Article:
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Frank Pepe Pizzeria Napoletana (known simply “Pepe’s” to its legions of fans) opened in  New Haven, Connecticut, in 1925 and has long been heralded as one of the very best pizza establishments in the country.

A pioneer of the coal-burning oven, rather than Italy’s traditional wood and the gas common to U.S., Pepe’s is perhaps best known for inventing the fresh clam pizza that has become one of its signatures.  

Good news:  The pizza you once had to go to New Haven to try – and usually wait in a long line – is now available at 11 locations across New York, Connecticut, Massachusetts and Rhode Island. And the expansion appears to have come without any significant loss of quality.  

Reason to visit: Pepe’s White Clam Pizza, Pepe’s Original Tomato Pie, Amanti Della Carne

Pizzas cook inside the coal-burning oven, the same way pizzas have been made at Pepe’s for 94 years. (Photo: Larry Olmstead/Special to USA TODAY)

The food:  You can debate exactly where Pepe’s stands in the pantheon of the world’s great pizzerias, but there is no doubt that it is excellent and delicious. It is also different, as New Haven-style pizzas are very large and irregularly shaped oblongs, with the thinnest crust of America’s regional styles, crisp and blackened in places from the coal oven.

The restaurant’s most traditional model, Frank Pepe’s Original Tomato Pie, is a red pizza with only tomatoes, grated pecorino cheese and olive oil, notably lacking mozzarella. I like it, but not everyone does, and tradition or no, it’s quite alright to add mozzarella. In fact, the menu offers both the original tomato pie and the original with mozzarella, and servers usually verify patrons’ orders so they know what they’re getting. 

A word of warning: While the dough is crisp, the original tomato pie is so saucy that it droops in the middle and cannot easily be eaten one-handed like New York slices.

The famed white clam pizza was invented in the 1930s when the owner observed a nearby fresh clam shucking operation. The clam pizza is not for everyone – but if you are a clam fan, it is spectacular.

For more than eight decades, Pepe’s has made a point of using only fresh, local New England clams, and when they run out, or when bad weather interrupts clamming, they do not offer it.

This white pie comes covered with a very generous layer of clams, grated cheese, garlic, oregano and olive oil, and the absence of melted cheese and tomatoes really lets the clams shine.

The key to Pepe’s success – besides the 2,000-degree coal ovens – is very high-quality ingredients from start to finish. Pepe’s has long imported all its plum tomatoes from Italy’s Naples region and recently began selling its own canned label, which are excellent.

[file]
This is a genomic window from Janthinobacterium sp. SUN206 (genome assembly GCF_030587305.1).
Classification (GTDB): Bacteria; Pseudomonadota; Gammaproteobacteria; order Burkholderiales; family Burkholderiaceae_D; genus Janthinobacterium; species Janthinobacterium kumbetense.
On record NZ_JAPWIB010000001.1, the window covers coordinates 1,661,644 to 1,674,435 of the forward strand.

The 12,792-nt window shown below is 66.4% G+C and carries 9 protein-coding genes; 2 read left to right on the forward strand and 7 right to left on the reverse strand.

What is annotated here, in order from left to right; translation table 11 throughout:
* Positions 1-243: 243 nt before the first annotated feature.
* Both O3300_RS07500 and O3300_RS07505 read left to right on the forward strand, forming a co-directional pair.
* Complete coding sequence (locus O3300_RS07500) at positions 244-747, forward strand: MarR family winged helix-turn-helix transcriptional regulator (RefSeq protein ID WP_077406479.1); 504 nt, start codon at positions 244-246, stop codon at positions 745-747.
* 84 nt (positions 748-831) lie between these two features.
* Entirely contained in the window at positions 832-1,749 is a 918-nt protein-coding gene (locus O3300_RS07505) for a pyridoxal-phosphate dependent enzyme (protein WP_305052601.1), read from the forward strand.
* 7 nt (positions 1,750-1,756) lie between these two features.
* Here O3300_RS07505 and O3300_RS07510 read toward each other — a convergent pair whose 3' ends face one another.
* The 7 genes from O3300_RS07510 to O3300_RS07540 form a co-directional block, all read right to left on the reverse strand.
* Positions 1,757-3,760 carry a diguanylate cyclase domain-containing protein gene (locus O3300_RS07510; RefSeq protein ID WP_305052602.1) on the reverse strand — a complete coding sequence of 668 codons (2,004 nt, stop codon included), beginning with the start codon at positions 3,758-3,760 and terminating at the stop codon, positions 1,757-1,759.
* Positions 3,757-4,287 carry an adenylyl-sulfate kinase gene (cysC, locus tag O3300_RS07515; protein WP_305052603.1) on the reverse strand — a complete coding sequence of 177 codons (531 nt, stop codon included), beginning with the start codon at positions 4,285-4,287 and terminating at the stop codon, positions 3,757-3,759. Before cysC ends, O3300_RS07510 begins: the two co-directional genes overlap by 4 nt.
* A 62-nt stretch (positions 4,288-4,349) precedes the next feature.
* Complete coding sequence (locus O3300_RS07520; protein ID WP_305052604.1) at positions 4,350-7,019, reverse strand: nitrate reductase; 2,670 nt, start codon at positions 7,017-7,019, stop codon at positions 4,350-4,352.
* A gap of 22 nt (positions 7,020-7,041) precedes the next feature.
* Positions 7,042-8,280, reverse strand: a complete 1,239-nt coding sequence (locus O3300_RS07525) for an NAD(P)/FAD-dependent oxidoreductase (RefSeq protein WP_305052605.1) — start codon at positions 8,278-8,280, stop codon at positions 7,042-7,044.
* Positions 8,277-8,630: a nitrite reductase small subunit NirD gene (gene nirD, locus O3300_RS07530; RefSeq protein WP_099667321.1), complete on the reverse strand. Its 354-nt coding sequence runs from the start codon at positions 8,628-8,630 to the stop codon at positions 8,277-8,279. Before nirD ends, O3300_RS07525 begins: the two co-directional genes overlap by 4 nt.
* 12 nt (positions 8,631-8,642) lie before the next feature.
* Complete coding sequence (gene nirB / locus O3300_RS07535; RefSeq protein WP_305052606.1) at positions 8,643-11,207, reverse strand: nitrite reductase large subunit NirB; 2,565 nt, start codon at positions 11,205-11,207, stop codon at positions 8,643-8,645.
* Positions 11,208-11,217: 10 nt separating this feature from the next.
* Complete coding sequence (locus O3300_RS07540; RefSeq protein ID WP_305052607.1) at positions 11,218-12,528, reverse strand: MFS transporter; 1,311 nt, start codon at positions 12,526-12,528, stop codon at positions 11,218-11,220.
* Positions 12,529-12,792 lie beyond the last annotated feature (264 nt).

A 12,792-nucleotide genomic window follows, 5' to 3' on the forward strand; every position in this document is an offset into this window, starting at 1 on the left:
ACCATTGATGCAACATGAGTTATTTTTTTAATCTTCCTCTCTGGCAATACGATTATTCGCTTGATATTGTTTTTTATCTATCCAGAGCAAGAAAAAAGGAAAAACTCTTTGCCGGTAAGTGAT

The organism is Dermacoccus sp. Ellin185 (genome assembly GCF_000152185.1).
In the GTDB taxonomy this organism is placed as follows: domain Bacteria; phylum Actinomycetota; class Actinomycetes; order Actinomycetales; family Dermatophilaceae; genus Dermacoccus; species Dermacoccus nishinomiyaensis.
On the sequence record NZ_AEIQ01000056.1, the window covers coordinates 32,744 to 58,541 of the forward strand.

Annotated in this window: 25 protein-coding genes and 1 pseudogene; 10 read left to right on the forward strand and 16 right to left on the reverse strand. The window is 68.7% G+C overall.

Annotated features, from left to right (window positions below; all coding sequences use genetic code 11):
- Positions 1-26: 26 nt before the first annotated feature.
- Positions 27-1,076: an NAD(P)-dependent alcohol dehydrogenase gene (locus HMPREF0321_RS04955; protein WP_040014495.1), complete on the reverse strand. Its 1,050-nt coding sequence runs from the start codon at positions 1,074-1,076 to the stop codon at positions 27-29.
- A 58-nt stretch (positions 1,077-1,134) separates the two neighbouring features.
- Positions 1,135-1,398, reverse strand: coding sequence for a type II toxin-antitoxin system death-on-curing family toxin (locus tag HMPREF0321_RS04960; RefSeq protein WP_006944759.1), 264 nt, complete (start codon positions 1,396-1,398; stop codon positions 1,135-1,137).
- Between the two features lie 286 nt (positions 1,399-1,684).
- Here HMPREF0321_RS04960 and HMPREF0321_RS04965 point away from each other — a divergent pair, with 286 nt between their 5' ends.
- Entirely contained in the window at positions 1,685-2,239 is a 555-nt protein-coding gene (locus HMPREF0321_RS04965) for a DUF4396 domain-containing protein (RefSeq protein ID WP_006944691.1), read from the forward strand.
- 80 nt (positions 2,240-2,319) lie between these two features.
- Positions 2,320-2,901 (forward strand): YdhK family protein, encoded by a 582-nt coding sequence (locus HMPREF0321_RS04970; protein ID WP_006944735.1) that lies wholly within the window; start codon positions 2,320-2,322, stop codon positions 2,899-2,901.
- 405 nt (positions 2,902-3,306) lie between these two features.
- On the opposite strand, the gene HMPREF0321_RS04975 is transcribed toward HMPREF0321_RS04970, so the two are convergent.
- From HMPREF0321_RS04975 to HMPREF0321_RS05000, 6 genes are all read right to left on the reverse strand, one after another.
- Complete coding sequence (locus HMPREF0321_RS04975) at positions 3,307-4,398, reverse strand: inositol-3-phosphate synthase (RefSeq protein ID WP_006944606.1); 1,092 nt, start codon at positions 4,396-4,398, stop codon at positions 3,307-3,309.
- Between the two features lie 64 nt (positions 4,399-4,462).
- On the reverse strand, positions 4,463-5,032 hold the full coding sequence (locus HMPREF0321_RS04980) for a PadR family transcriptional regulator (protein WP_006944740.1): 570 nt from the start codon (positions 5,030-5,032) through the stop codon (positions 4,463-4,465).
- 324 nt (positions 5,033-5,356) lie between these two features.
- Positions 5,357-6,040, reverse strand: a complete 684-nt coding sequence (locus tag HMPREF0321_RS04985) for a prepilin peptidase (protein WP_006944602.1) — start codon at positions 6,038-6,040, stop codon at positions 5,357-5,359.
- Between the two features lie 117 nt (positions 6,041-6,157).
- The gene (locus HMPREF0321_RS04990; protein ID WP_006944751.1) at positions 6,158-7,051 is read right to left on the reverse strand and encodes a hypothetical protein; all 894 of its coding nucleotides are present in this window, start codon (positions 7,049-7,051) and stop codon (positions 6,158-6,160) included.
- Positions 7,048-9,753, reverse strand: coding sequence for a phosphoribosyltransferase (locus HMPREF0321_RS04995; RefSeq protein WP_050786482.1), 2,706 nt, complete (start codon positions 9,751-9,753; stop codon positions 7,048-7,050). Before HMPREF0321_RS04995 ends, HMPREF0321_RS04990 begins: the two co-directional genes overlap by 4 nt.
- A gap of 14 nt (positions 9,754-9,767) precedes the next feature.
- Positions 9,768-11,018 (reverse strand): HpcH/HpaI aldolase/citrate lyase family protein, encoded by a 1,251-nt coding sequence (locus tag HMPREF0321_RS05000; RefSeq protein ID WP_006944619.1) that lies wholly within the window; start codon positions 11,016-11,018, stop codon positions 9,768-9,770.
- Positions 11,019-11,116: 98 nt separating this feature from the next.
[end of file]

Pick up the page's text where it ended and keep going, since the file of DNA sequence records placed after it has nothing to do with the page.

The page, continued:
While most meat-based toppings, from sausage to pepperoni, are heavily processed and not very good – especially on fast-food chain pizza, Pepe’s goes upscale. As a result, the meat lover’s pizza here, the Amanti Della Carne, is exceptional – maybe my favorite. It features Pepe’s crushed tomatoes, mozzarella and standout meatballs, sausage, pepperoni and bacon.

Pepe’s also offers other classic styles like Margherita, and there’s a veggie special for the herbivores. You can also create your own using the full array of toppings, which range from house-roasted red peppers and Abruzzo olives to shrimp and gorgonzola cheese. Whichever way you choose, the toppings are applied very generously.

Don’t come to Pepe’s planning to order something other than pizza: The only other food on the menu are  two salads. And don’t expect Diet Coke, either. The only soda available is the locally made Foxon Park variety. Don’t worry: They make a diet cola in addition to flavors like cream soda and white birch. You can also get beer and house wine. 

The scene: Pepe’s original New Haven location is a bonafide pizza lovers’ pilgrimage spot, making just about every “best” pizzeria list, and Tim Zagat, creator of the Zagat Survey, Ruth Reichl, former editor of Gourmet Magazine, and Britain’s Guardian newspaper are among those who have proclaimed it the world’s best. 

Pepe’s West Hartford, Connecticut branch, and the other 10 satellites may lack the patina of the New Haven mothership but it’s also easier to park and find a table out the outposts. And the pizza is just as good. (Photo: Larry Olmstead/Special to USA TODAY)

But anytime a famous restaurant expands, many fans reflexively insist that the quality cannot be replicated, and naysayers demand you only visit the original. I have eaten at the New Haven location numerous times over the past 20 years, and more recently at several of the others, many of which are convenient to major interstate highways. 

The pizza has been equally awesome at all of them, and while the 10 satellites may not have quite the same frozen-in-time, crowded ambiance of the original, they also have their advantages: They are much more accessible and often larger, making it easier to get seated. Many of the Connecticut locations also let you call in or order online for pickup, dine-in or DoorDash delivery.

All of them recreate the most important element of the original:  the coal oven set into a white-tile wall, on display for all to see, with pizza makers using impressive custom wooden peels with handles more than 10 feet long to cope with the crazy heat levels. Every Pepe’s location I’ve visited has been one of the best pizzerias you could imagine.

Pilgrimage-worthy? Absolutely. It’s some of the best pizza in the country.

Rating: OMG! 

Price: $$

Details: 11 locations, including Connecticut (New Haven, West Hartford, Waterbury, Manchester, Danbury, Fairfield and inside the Mohegan Sun Casino); New York (Yonkers); Rhode Island (Warwick); and Massachusetts (Chestnut Hill and Burlington).

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